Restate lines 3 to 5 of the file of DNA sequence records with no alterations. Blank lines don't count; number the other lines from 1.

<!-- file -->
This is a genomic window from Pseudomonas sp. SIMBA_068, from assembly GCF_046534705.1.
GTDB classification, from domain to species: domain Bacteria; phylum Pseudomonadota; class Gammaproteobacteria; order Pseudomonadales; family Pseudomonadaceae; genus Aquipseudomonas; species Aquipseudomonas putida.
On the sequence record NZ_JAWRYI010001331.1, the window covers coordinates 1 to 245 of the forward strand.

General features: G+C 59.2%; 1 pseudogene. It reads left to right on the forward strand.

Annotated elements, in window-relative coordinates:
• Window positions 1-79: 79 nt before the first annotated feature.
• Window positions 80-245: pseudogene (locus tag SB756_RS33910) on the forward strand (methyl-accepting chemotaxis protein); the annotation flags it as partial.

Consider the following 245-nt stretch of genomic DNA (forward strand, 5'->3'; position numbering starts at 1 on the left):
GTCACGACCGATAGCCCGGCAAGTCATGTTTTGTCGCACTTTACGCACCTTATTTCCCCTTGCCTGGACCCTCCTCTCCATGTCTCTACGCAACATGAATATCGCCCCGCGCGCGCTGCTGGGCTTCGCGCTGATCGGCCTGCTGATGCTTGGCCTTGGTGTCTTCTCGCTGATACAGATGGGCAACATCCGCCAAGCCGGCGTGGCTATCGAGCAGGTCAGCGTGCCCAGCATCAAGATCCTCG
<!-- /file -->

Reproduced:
On the sequence record NZ_JAWRYI010001331.1, the window covers coordinates 1 to 245 of the forward strand.

General features: G+C 59.2%; 1 pseudogene. It reads left to right on the forward strand.

Annotated elements, in window-relative coordinates: